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Doing a Lot with a Little

One day while riding on an MTA bus, Reverend Bobby Jackson of Flint overheard a conversation that would change the course of his life.

“I was on the bus when I looked out the window and saw two guys running to catch up with us before we left the last stop. When they finally caught up and found seats, one guy asked the other, ‘Where are you going today?’ The second guy answered, ‘Hurley,’ and the first guy said he was going to the library because where he normally hung out, there was ‘too much trouble.’ I turned and asked them, ‘Don’t you guys have anywhere to go?’ They told me that they stayed in overnight shelters but had to leave during the day. That’s when I thought it would be nice to have a place for the homeless to go at any time.”

Jackson was unable to shake the simple thought of providing a daytime option for local people in transition, but this was new territory for him. Jackson is a 1966 graduate of Flint Northwestern, its second graduating class. He spent most of his adulthood working in sales, so caring for the homeless was not a top skill on his résumé, but this did not stop Jackson from pursuing something he felt he was “supposed to do.” With little knowledge of where to start, he began contacting different organizations for ideas and filing the necessary paperwork to start a nonprofit organization. With limited funding, but a building for use, Mission of Hope opened its doors as a day shelter in early 2009.

In just over four years in operation, Mission of Hope has received over 20,000 visits – not to be confused with 20,000 visitors. “Sometimes, the same people come and go by day just to take care of essential needs,” says Jackson. Which essential needs? Mission of Hope offers breakfast to supplement food from local meal services that only provide lunch and dinner to the poor. Visitors also use the washer and dryer, and the shower and toiletries. Jackson says of these things, “Clean clothes and a clean body are fundamentals for all people.”

Operating on less than $20,000 a year, Mission of Hope is supported by donations and absolute volunteerism. The organization has received donations on every level – from small donations by people in the community to financial support from Genesee Health System, to a building and house given by real estate owners. The first building provided to Mission of Hope at 4618 Roberts St. in Flint was an old doctor’s office. Therein are a kitchen, a common area and a shower available to the public. The basement has been converted to a sanctuary for those seeking spiritual solace, which is often filled. Jackson says many of the homeless come to give thanks for their lives and health. Most recently, the Mission was given a two-bedroom house on Damon Street just a few blocks away from the office, which they remodeled to provide month-long housing for families in transition.

Though the Mission and home are providing a place for people to pass time, this time is not spent idly by those who visit. Community clean-ups are held regularly to clear empty lots of trash and board up abandoned houses. At both the office and the newly remodeled home are green spaces reserved for community urban gardens. Mission of Hope is working with Edible Flint to provide food to the community and work to the homeless through those gardens. Additionally, the Mission bottles its own laundry detergent, which Jackson hopes to have on the shelves of Kroger and Meijer in their respective Michigan-made product sections. All this is done in an effort to eventually make Mission of Hope self-sustaining, since Jackson says that “now is not a time to rely on government.”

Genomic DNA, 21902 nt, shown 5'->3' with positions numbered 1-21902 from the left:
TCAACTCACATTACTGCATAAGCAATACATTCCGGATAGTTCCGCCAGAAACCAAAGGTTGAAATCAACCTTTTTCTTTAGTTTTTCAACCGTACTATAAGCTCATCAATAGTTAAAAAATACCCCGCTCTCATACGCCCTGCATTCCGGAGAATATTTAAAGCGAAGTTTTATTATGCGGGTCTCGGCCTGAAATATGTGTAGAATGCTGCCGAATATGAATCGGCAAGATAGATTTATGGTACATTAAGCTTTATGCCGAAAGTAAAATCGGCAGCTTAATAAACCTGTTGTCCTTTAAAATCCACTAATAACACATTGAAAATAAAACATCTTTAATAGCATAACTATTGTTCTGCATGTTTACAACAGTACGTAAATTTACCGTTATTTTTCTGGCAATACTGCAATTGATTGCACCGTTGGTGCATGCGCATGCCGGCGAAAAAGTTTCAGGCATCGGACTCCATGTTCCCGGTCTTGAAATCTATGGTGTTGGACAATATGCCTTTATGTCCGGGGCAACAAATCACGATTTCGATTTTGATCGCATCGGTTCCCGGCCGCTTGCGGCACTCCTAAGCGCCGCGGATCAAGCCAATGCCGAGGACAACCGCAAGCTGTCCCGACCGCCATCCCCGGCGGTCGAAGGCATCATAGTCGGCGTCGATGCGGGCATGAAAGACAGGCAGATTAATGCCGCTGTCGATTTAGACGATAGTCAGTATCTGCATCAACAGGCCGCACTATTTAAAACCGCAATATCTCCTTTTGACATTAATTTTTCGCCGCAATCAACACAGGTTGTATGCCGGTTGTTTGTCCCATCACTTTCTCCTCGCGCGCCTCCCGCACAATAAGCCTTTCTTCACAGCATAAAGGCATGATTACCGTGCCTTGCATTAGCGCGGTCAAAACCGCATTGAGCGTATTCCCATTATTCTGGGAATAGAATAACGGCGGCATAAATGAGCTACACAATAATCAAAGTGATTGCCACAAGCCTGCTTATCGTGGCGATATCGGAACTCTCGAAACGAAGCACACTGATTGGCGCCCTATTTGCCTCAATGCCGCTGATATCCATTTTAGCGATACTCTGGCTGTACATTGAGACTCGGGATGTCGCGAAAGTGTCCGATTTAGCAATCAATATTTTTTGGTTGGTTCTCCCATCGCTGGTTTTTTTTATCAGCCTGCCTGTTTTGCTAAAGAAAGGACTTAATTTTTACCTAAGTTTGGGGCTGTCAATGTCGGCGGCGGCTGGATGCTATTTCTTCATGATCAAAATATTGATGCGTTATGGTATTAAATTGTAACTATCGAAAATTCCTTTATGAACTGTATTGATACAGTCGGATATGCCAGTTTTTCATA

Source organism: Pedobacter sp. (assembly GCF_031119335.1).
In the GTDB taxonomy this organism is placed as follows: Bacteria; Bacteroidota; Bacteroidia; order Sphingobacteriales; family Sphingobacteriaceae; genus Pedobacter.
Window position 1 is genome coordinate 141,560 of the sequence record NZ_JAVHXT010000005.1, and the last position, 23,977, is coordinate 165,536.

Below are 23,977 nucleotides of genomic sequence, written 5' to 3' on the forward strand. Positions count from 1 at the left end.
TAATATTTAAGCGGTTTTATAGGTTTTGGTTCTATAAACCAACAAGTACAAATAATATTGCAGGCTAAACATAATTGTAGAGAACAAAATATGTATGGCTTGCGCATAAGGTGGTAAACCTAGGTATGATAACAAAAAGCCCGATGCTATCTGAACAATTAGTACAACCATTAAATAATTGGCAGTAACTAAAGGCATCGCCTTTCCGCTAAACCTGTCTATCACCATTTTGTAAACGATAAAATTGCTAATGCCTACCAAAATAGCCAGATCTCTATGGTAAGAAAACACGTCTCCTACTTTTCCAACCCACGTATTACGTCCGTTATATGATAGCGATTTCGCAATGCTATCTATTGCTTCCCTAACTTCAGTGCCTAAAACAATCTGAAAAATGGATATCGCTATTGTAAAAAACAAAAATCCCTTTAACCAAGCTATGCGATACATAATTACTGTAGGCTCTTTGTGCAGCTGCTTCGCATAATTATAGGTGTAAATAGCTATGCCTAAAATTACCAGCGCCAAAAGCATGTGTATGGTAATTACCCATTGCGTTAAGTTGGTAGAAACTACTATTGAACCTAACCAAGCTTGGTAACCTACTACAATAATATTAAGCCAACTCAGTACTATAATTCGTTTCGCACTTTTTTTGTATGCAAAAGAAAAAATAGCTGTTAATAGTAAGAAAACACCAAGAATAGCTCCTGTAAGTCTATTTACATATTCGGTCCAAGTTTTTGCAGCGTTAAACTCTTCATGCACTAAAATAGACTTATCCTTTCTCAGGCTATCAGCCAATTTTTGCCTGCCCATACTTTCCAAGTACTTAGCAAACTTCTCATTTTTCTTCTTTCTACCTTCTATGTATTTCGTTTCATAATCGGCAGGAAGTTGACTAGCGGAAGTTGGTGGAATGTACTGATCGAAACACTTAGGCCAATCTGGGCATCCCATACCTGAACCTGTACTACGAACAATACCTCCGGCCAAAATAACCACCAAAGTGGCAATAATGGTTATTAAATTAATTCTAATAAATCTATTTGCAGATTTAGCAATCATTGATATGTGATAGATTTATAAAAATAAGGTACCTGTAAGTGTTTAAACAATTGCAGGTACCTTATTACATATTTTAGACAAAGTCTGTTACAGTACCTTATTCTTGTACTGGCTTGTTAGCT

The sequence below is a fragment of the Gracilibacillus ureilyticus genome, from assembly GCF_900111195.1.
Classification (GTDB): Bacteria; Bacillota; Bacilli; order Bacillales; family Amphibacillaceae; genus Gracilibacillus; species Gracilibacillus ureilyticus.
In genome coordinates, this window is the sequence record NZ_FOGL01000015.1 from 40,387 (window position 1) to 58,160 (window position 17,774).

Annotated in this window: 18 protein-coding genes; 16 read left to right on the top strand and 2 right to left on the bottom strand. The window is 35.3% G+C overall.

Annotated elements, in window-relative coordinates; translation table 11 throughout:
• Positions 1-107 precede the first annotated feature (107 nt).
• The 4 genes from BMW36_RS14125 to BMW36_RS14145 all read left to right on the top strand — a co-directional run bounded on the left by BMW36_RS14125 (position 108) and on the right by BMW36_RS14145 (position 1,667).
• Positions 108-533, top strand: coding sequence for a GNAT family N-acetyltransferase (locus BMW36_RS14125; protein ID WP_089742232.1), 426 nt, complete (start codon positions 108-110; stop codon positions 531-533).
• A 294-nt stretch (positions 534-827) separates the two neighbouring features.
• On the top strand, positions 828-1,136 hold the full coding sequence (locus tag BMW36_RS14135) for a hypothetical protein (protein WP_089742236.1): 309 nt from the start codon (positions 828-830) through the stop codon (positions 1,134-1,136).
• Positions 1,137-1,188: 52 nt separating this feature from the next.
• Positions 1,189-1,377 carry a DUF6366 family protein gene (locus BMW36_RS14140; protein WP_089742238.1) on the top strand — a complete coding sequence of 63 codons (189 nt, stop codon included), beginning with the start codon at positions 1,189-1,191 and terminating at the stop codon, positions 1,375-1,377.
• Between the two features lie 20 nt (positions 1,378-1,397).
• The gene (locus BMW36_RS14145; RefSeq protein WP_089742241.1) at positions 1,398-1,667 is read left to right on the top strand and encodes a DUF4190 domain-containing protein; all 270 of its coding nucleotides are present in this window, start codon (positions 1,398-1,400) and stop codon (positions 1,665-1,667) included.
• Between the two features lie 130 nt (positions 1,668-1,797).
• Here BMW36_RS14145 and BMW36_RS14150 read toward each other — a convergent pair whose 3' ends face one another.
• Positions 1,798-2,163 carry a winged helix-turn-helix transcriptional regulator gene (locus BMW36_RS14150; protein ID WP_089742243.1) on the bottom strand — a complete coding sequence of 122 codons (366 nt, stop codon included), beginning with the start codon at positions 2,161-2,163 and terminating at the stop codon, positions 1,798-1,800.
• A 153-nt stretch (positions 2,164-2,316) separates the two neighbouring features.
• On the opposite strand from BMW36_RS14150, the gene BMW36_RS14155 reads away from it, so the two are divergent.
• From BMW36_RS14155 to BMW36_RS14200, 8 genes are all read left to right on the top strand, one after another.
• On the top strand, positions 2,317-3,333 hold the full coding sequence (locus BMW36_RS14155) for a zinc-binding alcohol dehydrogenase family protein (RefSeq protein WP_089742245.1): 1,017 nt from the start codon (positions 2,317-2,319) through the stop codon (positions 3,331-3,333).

Jackson does not boast of his efforts; instead, he humbly credits God for the Mission’s success, and he dutifully continues to care for the poor with any and all means provided to him. He looks at life in the following way: “If you’re climbing a mountain, and you reach the top, there are some people you can look down to and direct. You can shout out, ‘Move here’ and ‘Step there,’ but there are others who need you to reach down and pull them up. I’m a Christian, and the commandment is ‘Love God and love your neighbor.’ I may not like the choices that people make or what they’re doing, but I still have to love them. I don’t care if they’re drunk or whatever, I deal with it.”

Jackson’s love is witnessed by the people who assist him at the Mission. In fact, unbeknownst to Jackson, one such volunteer nominated him for the Love Award, an honor recognizing people who serve others. This award is sponsored by accomplished Christian music group Casting Crowns and major Christian radio station, Smile FM. As an award recipient, Jackson was treated to a Casting Crowns concert.

As the gentlemen on the bus said, there are indeed places in Flint that draw the wrong crowd and trouble can ensue. Often people speak of these places as having no hope. Mission of Hope is situated in one of Flint’s disparaged areas, with no such issues to date. “We haven’t had any problems here at all,” says Jackson. Perhaps trouble is not as pervasive as we perceive it to be. Perhaps our willingness to confront challenges is all that is needed to turn them around. “God is making it work,” Jackson reports. Yes, something greater than Flint is at work in the hearts and minds of people from all over. Jackson says he is taken aback by the support he receives from people statewide, including organizations in Attica and North Branch. Major issues require major combatants, and the Reverend Bobby Jackson is on the front lines with the support of an impressive regiment of volunteers. Such a person and organization are worthy of recognition, and give us all hope.

Thank you to My City Magazine for the coverage